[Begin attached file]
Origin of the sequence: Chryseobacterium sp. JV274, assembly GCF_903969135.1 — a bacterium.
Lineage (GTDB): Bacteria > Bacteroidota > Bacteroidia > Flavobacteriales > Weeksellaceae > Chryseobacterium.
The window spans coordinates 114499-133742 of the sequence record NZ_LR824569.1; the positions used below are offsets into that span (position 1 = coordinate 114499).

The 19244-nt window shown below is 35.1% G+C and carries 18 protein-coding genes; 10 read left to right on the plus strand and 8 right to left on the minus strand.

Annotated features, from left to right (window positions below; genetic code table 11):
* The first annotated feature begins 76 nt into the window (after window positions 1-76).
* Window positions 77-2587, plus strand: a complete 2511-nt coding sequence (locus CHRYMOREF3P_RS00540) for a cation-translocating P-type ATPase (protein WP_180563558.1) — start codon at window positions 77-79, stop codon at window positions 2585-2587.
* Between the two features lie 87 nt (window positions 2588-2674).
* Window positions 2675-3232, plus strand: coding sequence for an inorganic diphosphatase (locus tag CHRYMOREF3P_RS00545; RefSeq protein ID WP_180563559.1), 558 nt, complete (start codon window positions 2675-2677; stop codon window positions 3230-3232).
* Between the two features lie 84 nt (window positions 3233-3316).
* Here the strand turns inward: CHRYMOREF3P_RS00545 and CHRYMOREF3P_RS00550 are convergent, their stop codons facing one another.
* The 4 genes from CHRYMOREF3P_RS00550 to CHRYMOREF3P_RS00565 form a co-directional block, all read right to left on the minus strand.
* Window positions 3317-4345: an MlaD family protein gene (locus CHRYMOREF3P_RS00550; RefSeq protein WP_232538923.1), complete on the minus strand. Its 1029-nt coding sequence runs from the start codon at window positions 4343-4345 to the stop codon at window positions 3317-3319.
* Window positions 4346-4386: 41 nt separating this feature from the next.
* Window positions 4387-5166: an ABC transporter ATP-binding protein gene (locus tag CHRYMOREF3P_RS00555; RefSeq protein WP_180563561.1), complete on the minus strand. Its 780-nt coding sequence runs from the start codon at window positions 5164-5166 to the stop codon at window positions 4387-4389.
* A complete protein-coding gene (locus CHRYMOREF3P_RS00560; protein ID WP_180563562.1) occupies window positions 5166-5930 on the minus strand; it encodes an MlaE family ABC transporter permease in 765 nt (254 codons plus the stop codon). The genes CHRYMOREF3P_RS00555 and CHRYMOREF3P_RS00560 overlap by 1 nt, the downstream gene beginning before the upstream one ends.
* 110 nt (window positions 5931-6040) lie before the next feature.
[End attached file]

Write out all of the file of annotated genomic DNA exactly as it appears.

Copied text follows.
Origin of the sequence: Chryseobacterium sp. JV274, assembly GCF_903969135.1 — a bacterium.
Lineage (GTDB): Bacteria > Bacteroidota > Bacteroidia > Flavobacteriales > Weeksellaceae > Chryseobacterium.
The window spans coordinates 114499-133742 of the sequence record NZ_LR824569.1; the positions used below are offsets into that span (position 1 = coordinate 114499).

The 19244-nt window shown below is 35.1% G+C and carries 18 protein-coding genes; 10 read left to right on the plus strand and 8 right to left on the minus strand.

Annotated features, from left to right (window positions below; genetic code table 11):
* The first annotated feature begins 76 nt into the window (after window positions 1-76).
* Window positions 77-2587, plus strand: a complete 2511-nt coding sequence (locus CHRYMOREF3P_RS00540) for a cation-translocating P-type ATPase (protein WP_180563558.1) — start codon at window positions 77-79, stop codon at window positions 2585-2587.
* Between the two features lie 87 nt (window positions 2588-2674).
* Window positions 2675-3232, plus strand: coding sequence for an inorganic diphosphatase (locus tag CHRYMOREF3P_RS00545; RefSeq protein ID WP_180563559.1), 558 nt, complete (start codon window positions 2675-2677; stop codon window positions 3230-3232).
* Between the two features lie 84 nt (window positions 3233-3316).
* Here the strand turns inward: CHRYMOREF3P_RS00545 and CHRYMOREF3P_RS00550 are convergent, their stop codons facing one another.
* The 4 genes from CHRYMOREF3P_RS00550 to CHRYMOREF3P_RS00565 form a co-directional block, all read right to left on the minus strand.
* Window positions 3317-4345: an MlaD family protein gene (locus CHRYMOREF3P_RS00550; RefSeq protein WP_232538923.1), complete on the minus strand. Its 1029-nt coding sequence runs from the start codon at window positions 4343-4345 to the stop codon at window positions 3317-3319.
* Window positions 4346-4386: 41 nt separating this feature from the next.
* Window positions 4387-5166: an ABC transporter ATP-binding protein gene (locus tag CHRYMOREF3P_RS00555; RefSeq protein WP_180563561.1), complete on the minus strand. Its 780-nt coding sequence runs from the start codon at window positions 5164-5166 to the stop codon at window positions 4387-4389.
* A complete protein-coding gene (locus CHRYMOREF3P_RS00560; protein ID WP_180563562.1) occupies window positions 5166-5930 on the minus strand; it encodes an MlaE family ABC transporter permease in 765 nt (254 codons plus the stop codon). The genes CHRYMOREF3P_RS00555 and CHRYMOREF3P_RS00560 overlap by 1 nt, the downstream gene beginning before the upstream one ends.
* 110 nt (window positions 5931-6040) lie before the next feature.